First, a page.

You can make anything by writing – CS Lewis
Rajat Sharma who has interrogated so many, today he was waiting to answer us at his office in Sector-85 Noida. He slowly took us through the memory lane where it all began. “Today at this production center when people say that it is a thousand crore company, it feels like dream to me. I was a boy from the crowded lanes of old Delhi, living in 10/10 one room with six brothers, one sister and parents. There was no water supply and electricity in our house. We had to bath in open space at municipal tap and go to railway station to study at night. With no proper source of income, sometimes we had to go without food for two-three days. I had to walk to school for about one hour and in those walks, I used to think why my life is like this, will it be like this forever? And as a young boy all I could think of was to become a clerk in bank as they pay for overtime. That’s why I changed my subject from Science to Commerce.” Suddenly he stopped speaking and then, a look at his face, he was trying hard to control his emotion. With a deep sigh he continues, “My mother always wanted me to become a doctor. She passed away when I was four, just because we could not give her proper medical care.”
Undeniably, he had a bad start but as it is said, at the end of every tunnel there is light. “I passed my schooling with very good marks and that’s how I got admission in Sri Ram College of Commerce, Delhi University. There I met many people who were from good background like Arun Jaitley, Ranjan Bhattacharjee, Rohinton Nariman, Rakesh Omprakash Mehra, and after meeting them my dreams started changing. At this point I wanted to become a lecturer because you get lots of leisure time where you can do other things.” As his story gets better so is his mood, with twinkle in his eyes, “After M.Com I was waiting to apply for lectureship and was looking for some odd jobs to earn some extra bucks. That’s how I met Janardan Thakur who was looking for researchers to work under him. I used to collect details about various individuals and personalities for his column, getting paid Rs.400/month. He didn’t use all the information so I used them for my writing and that’s how I started to write for newspaper.” While saying these things, Rajat Sharma understood what question was about to follow and he added, “Though I came from Hindi background and was not that good in English, I used to write in English. I kept trying to improve with all those self help-books and god knows how many times I rewrote a story. That’s how my writing got better but still I got this accent when I speak. But meeting new people, writing about them really excited me, so I never gave up,” smiles the fifty-five years old.
Gradually his write-ups were getting published in Onlooker magazine and not just that they were impressed by it, he got a job offer! Destiny was beaming on him. “D.M. Silveira asked me whether I want to join them. In no time I dropped my plans for lectureship and grabbed this opportunity as I love writing. There was not much money in this profession no doubt, but it had prospect. That’s how I joined the Onlooker magazine as a trainee in Delhi in the early eighties. Then there was no turning back. Progress held its grip. In one year time I became the Special Correspondent; the next year the Bureau Chief and; in the third, the Editor, then shifted to Mumbai.” Finally, after getting into his grooves it was a cake walk for him. He went on to become the editor of The Sunday Observer for one year and then for The Daily.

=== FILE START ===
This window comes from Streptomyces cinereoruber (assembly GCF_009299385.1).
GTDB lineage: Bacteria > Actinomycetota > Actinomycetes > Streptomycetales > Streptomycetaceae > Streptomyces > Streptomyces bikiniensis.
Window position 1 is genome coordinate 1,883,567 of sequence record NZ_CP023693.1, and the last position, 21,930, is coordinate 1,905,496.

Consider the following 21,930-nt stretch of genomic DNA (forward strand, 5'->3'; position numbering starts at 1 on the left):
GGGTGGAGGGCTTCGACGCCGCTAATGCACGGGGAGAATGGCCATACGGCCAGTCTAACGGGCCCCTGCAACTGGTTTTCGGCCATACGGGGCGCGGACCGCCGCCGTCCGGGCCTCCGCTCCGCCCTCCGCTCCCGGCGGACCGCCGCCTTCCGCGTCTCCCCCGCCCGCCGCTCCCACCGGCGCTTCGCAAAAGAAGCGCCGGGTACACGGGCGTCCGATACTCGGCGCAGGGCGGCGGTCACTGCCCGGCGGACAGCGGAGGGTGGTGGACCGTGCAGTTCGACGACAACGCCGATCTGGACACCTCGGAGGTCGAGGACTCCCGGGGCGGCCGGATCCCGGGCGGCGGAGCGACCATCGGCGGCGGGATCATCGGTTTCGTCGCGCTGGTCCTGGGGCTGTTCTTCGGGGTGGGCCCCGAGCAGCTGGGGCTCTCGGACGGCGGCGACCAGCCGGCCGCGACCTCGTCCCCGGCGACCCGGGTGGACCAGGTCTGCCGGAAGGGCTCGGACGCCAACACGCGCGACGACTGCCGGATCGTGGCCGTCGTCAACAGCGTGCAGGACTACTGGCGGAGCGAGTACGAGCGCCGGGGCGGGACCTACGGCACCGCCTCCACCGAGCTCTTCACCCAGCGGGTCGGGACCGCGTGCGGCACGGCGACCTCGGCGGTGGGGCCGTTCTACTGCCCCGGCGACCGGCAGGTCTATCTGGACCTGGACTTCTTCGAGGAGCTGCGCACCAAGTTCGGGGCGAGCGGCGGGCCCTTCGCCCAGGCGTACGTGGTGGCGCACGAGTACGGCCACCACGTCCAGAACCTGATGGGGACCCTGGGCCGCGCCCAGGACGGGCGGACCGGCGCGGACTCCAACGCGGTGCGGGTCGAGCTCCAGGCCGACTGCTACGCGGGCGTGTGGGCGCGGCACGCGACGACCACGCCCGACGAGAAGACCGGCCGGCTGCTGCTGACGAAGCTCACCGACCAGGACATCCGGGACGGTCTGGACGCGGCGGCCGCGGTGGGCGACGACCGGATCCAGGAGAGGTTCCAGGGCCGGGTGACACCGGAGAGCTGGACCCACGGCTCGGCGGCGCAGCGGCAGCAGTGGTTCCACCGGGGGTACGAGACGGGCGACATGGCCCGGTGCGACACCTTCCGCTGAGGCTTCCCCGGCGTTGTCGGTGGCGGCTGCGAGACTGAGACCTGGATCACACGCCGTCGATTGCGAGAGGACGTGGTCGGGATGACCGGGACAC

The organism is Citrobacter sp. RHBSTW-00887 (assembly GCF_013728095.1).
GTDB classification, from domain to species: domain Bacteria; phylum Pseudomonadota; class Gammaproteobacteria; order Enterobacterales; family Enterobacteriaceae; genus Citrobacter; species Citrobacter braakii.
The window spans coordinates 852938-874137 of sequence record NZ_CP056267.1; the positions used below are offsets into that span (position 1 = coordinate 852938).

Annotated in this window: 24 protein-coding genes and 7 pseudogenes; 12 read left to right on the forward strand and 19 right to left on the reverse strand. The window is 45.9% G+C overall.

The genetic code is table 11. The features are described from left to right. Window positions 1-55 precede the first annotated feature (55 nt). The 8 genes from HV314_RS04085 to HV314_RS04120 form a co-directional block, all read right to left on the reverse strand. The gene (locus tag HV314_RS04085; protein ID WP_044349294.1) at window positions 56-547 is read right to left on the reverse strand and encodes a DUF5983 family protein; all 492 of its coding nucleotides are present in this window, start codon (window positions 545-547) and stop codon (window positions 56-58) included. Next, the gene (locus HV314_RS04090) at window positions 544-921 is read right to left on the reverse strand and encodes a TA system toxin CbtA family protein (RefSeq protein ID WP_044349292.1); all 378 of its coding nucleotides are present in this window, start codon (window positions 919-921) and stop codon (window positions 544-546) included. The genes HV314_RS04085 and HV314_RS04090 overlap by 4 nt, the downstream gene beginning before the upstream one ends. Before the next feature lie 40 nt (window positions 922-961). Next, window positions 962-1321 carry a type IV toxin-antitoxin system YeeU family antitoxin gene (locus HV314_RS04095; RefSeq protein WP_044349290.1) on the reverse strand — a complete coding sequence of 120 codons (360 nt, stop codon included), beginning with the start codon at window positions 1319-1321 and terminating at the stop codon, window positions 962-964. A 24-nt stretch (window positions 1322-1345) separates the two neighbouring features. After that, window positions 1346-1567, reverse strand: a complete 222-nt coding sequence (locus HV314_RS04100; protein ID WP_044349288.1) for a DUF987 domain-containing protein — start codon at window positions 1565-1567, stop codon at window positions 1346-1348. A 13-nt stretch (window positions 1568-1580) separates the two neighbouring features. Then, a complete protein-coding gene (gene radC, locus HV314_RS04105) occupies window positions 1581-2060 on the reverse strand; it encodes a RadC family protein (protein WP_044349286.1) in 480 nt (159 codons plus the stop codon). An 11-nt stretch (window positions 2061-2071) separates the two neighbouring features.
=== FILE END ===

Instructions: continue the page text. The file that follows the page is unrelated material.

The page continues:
It might be by chance but everything was falling on the track, from a fortnightly to weekly and then to a newspaper. “When I became a reporter I did not had anything else in my life but reporting and that’s all. Be it food, health or my living style, nothing mattered to me, I slept and wrote story in the office, and I must admit I worked like mad. I definitely had no background of journalism or politician in my family but I broke stories after stories. For me it is the work which has given everything and what I am today. That’s why even today work is the ultimate thing for me. I enjoy working, I only get tired if there is no work!” laughs the newsman. Then his phone rings, he tells the person on the other end, “Everything happens for good, look for the bigger picture.” Indeed the painting on his canvas of life has just begun, the best part is yet to come.
“It was twenty years ago on a flight to Mumbai from Delhi. I was travelling with Subhash Chandra and Gulshan Grover. I knew Gulshan from my college days, he pestered me to ask Subhash to feature him in Subhash’s upcoming channel, which we today know as Zee TV. But things happened the other way round, Subhash Chandra asked me to do the show for him as he was new to the business and have no one to do the interview.” Reclining back on his sofa with a hint of smile, Rajat Sharma continues, “Just for the heck of it I said who cares about talk shows? Do something where people can ask questions to your guest, make them accountable, put charges against them and what not, I went on and on. However, I forgot everything when the plane landed and went on with my life. One day out of nowhere, I got a call from Subhash Chandra that he really wants me to do that talk show. Then I thought I should give it a try.” After that, we all know what happened!